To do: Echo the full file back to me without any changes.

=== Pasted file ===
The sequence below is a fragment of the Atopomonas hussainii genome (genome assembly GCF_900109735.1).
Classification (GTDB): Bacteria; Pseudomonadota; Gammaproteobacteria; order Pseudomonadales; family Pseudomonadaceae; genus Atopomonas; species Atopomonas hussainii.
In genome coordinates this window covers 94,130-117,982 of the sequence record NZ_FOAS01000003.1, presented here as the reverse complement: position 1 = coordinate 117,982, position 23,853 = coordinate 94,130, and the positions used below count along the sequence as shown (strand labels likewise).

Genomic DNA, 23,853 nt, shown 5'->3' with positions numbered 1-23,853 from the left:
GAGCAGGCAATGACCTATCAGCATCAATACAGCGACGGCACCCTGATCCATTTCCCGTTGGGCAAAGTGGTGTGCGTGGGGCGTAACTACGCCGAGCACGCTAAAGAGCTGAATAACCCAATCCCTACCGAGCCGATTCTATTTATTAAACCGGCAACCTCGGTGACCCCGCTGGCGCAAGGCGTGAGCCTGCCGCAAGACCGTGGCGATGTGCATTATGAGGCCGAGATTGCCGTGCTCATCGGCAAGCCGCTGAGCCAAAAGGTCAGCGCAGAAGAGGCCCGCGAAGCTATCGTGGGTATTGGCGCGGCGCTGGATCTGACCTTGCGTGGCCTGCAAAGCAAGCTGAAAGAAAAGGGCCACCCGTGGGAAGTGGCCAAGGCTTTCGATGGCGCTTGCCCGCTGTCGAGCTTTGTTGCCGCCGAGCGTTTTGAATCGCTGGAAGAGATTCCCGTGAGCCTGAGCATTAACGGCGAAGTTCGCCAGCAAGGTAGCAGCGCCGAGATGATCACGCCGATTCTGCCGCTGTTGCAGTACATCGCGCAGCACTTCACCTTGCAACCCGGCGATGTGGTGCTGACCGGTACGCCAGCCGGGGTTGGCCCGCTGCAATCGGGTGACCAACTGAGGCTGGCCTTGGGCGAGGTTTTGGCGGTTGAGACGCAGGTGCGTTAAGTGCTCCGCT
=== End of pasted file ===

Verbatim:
The sequence below is a fragment of the Atopomonas hussainii genome (genome assembly GCF_900109735.1).
Classification (GTDB): Bacteria; Pseudomonadota; Gammaproteobacteria; order Pseudomonadales; family Pseudomonadaceae; genus Atopomonas; species Atopomonas hussainii.
In genome coordinates this window covers 94,130-117,982 of the sequence record NZ_FOAS01000003.1, presented here as the reverse complement: position 1 = coordinate 117,982, position 23,853 = coordinate 94,130, and the positions used below count along the sequence as shown (strand labels likewise).

Genomic DNA, 23,853 nt, shown 5'->3' with positions numbered 1-23,853 from the left:
GAGCAGGCAATGACCTATCAGCATCAATACAGCGACGGCACCCTGATCCATTTCCCGTTGGGCAAAGTGGTGTGCGTGGGGCGTAACTACGCCGAGCACGCTAAAGAGCTGAATAACCCAATCCCTACCGAGCCGATTCTATTTATTAAACCGGCAACCTCGGTGACCCCGCTGGCGCAAGGCGTGAGCCTGCCGCAAGACCGTGGCGATGTGCATTATGAGGCCGAGATTGCCGTGCTCATCGGCAAGCCGCTGAGCCAAAAGGTCAGCGCAGAAGAGGCCCGCGAAGCTATCGTGGGTATTGGCGCGGCGCTGGATCTGACCTTGCGTGGCCTGCAAAGCAAGCTGAAAGAAAAGGGCCACCCGTGGGAAGTGGCCAAGGCTTTCGATGGCGCTTGCCCGCTGTCGAGCTTTGTTGCCGCCGAGCGTTTTGAATCGCTGGAAGAGATTCCCGTGAGCCTGAGCATTAACGGCGAAGTTCGCCAGCAAGGTAGCAGCGCCGAGATGATCACGCCGATTCTGCCGCTGTTGCAGTACATCGCGCAGCACTTCACCTTGCAACCCGGCGATGTGGTGCTGACCGGTACGCCAGCCGGGGTTGGCCCGCTGCAATCGGGTGACCAACTGAGGCTGGCCTTGGGCGAGGTTTTGGCGGTTGAGACGCAGGTGCGTTAAGTGCTCCGCT